The Apple iPhone certainly isn't the first touch screen phone; Pocket PCs have had touch screens since before they turned into phones. But it is the first Windows-based phone designed for your fingers rather than a stylus, and it has a multi-touch screen that can deal with more than one finger at a time.
The marketing might be positioning the HTC Touch as the Windows Mobile equivalent of the iPhone, but what's really new about the Touch isn't the finger-friendly front screen - it's the fact that it's the first Windows Mobile 6 device to make it to the market.
It's also one of the sleekest Windows Mobile phones yet, with a soft-touch easy-grip matte black surface with metal trim. The case is just larger than the screen, so it fits neatly in your hand, leaving just enough space for the controls.
The Touch has more than the single iPhone button; a power button, a volume slider, a camera button, call and end buttons and a five-way controller for when you can't tap precisely enough. More buttons than you'd expect for a touch screen phone you're going to need them, because the Touch has a split personality. Slide your thumb up the screen and you get the TouchFLO interface; a sleek 3D cube that you can rotate by sliding your thumb across the screen, with panes for entertainment, launching programs and handling contacts. The music button on the entertainment pane takes you to the Audio Manager, a music player with menus and buttons designed to press with your thumb rather than touch with a stylus.
The program launcher has six buttons just the right size for your thumb; the photo thumbnails for your favourite contact are also thumb friendly, with links to the phone dialler, the phone log, the Contacts app and the tool for choosing which contacts you want here. The problem is, that's as far as the TouchFLO interface really goes; press any of those buttons and you're in a Windows Mobile app, designed for the stylus rather than the thumb.
You can scroll with your thumb in apps like Contacts and HTC has done a good job of optimising the touch screen so you can actually type with your thumb on the standard soft keyboard; get your thumb centred on the letter you want and that's what you get. But it's still a painstaking way to type and not as fast as T9 predictive text on a numeric keypad because the feedback is visual not tactile. And while you can usually get the selection you want on a menu first time sometimes you'll have to switch to the five-way controller or pull out the stylus. Windows Mobile is designed for the tip of a stylus, not your fingers.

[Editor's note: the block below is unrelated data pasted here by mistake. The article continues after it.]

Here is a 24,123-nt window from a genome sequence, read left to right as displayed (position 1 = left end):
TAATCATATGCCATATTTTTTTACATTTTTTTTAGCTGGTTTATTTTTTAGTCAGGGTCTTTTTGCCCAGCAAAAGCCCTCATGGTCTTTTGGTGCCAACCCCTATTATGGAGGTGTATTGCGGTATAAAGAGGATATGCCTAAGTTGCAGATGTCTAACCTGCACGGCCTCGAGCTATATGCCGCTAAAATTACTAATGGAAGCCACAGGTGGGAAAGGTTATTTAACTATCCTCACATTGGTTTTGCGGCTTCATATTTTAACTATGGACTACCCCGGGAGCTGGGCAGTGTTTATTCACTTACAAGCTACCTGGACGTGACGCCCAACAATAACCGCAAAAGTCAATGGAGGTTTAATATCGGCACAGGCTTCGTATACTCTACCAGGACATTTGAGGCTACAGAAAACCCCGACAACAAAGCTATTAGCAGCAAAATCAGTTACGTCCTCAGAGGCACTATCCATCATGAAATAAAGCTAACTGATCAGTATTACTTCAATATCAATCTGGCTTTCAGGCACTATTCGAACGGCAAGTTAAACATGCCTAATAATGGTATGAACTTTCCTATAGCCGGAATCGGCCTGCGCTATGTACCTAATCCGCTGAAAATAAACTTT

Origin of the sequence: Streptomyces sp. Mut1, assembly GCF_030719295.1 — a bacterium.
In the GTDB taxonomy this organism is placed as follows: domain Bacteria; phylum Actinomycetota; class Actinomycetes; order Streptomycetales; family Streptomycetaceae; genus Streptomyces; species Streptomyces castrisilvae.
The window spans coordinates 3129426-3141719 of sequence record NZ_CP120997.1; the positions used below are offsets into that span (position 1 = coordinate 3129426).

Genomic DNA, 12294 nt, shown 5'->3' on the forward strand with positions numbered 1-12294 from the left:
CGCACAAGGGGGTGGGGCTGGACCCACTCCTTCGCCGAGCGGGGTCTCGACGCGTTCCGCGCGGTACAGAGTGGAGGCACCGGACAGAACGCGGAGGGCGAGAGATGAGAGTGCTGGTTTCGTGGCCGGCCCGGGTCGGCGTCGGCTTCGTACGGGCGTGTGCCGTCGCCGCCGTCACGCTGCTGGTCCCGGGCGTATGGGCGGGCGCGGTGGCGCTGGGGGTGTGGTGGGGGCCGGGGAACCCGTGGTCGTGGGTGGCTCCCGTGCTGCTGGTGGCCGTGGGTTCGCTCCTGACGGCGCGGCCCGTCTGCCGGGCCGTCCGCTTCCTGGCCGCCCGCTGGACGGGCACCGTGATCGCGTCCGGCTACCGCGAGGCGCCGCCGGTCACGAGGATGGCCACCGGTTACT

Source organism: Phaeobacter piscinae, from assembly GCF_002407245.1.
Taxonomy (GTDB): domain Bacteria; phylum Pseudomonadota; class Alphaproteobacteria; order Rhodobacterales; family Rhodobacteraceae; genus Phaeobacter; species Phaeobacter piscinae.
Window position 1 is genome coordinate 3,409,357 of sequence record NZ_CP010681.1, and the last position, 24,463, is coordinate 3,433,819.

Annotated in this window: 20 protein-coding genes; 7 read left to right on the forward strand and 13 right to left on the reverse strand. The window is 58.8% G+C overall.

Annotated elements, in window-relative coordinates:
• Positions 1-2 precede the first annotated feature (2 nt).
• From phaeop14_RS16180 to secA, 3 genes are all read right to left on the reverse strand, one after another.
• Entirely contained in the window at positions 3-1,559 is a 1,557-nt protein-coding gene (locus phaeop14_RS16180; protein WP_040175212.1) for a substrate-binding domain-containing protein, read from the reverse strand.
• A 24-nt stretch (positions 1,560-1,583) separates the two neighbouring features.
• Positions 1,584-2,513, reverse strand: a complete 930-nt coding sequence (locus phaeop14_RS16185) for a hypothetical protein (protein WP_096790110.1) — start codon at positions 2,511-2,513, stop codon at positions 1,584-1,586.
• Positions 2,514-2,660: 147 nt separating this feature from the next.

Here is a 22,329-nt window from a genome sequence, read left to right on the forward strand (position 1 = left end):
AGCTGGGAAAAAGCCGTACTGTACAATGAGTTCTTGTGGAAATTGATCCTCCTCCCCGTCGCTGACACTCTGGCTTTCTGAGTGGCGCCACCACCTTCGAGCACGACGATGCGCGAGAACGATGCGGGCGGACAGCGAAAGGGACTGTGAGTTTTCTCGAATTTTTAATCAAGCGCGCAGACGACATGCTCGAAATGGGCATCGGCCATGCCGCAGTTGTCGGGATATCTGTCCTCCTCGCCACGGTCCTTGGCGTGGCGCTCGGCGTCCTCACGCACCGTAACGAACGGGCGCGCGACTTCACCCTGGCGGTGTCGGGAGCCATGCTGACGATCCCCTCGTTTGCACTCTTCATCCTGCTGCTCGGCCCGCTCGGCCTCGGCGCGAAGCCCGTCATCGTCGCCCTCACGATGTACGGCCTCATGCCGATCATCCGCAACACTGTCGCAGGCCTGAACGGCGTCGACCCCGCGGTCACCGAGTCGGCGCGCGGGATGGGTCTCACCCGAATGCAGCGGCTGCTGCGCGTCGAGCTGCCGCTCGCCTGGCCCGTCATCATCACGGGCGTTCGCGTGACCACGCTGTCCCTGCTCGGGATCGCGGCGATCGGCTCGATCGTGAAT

The touch screen does make the many features in the camera interface more usable. You can adjust the white balance and the exposure compensation, zoom in (although not in the highest resolution) and switch between single shots, triple-exposure sports mode and video; it's the same camera interface as on other HTC models like the Dash but with a touch screen the controls become usable rather than frustrating. The camera itself is still average rather than impressive though, and the fixed focus means you can't take good shots of documents or business cards.
Windows Mobile 6 has welcome business features, including HTML email (with Exchange 2007 or Web mail), vastly improved email search, the ability to create meetings, flag messages for follow-up or create an out of office message plus a ribbon view showing conflicts in the calendar. IT admins will like the security policies for encrypting memory cards and forcing regular password changes. The Touch doesn't yet have support for Office 2007 file formats, although it does have the chart editing tools in Excel and other Office Mobile enhancements.
But without a keyboard you lose one of the most useful new features of Windows Mobile 6 Professional; predictive dialling. On a device with a keyboard or a keypad you can start typing a name or number on the front screen and get a list of matches to call; on the Touch you have to press the call button or switch to contacts first. It's only one more button press - and at least there is a dedicated call button, unlike the iPhone - but it's still one more button press than on a phone with a keyboard.
In fact, it's not really fair to compare the Touch to phones with QWERTY keyboard, or even numeric keypads. This is the evolution of the iPAQ and the iMate JAM, a stylish and lightweight touch screen phone with Windows Mobile 6 that you can use some of the time without pulling out the stylus. It has the Windows Mobile heritage; thousands of applications and push email, rather than the iPhone's online-only Web tools. Like the iPhone it's EDGE and GPRS rather than 3G, not the fastest connection but the battery life is much better than a 3G phone too. A stylish business device, but not an iPhone killer all the way through.
The HTC Touch takes the touch interface two steps forward and one step back, but you also get Windows Mobile 6 and the usual excellent Exchange integration for push email. If you want a slim and sleek touch-only Windows Mobile phone, this is it. If you want an iPhone killer, keep looking.
Size: 58mm x 100mm x 14mm Weight: 112g with battery Screen: 2.8" LCD touch screen, 240x320-pixel resolution, 65,536 colours Memory: 64MB RAM, 128MB ROM, 1GB microSD storage card included Ports: HTC ExtUSB (power, sync and headset), microSD slot (SD 2.0) Battery: rechargeable Li-Ion up to 200 hours standby, up to 5 hours talk time Camera: 2-megapixel CMOS Software: Windows Mobile 6 Professional with Direct Push Email and HTML email support Wireless connectivity: GSM/GPRS/EDGE; Tri-band: 900, 1800,1900; Wi-Fi: IEEE 802.11 b/g and Bluetooth 2.0
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